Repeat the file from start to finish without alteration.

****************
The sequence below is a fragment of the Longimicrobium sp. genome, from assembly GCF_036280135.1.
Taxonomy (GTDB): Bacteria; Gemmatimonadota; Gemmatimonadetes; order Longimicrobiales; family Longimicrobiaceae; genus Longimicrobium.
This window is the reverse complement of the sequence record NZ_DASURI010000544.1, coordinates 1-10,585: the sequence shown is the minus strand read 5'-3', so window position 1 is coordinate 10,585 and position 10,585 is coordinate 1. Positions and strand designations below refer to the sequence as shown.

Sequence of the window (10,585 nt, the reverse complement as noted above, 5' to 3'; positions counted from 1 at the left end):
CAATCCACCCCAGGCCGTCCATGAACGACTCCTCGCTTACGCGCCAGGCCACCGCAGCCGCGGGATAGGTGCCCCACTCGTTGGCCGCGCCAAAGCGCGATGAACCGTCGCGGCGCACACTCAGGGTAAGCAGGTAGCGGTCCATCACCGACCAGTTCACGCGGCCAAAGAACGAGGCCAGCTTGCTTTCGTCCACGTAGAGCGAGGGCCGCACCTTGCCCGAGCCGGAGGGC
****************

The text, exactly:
The sequence below is a fragment of the Longimicrobium sp. genome, from assembly GCF_036280135.1.
Taxonomy (GTDB): Bacteria; Gemmatimonadota; Gemmatimonadetes; order Longimicrobiales; family Longimicrobiaceae; genus Longimicrobium.
This window is the reverse complement of the sequence record NZ_DASURI010000544.1, coordinates 1-10,585: the sequence shown is the minus strand read 5'-3', so window position 1 is coordinate 10,585 and position 10,585 is coordinate 1. Positions and strand designations below refer to the sequence as shown.

Sequence of the window (10,585 nt, the reverse complement as noted above, 5' to 3'; positions counted from 1 at the left end):
CAATCCACCCCAGGCCGTCCATGAACGACTCCTCGCTTACGCGCCAGGCCACCGCAGCCGCGGGATAGGTGCCCCACTCGTTGGCCGCGCCAAAGCGCGATGAACCGTCGCGGCGCACACTCAGGGTAAGCAGGTAGCGGTCCATCACCGACCAGTTCACGCGGCCAAAGAACGAGGCCAGCTTGCTTTCGTCCACGTAGAGCGAGGGCCGCACCTTGCCCGAGCCGGAGGGC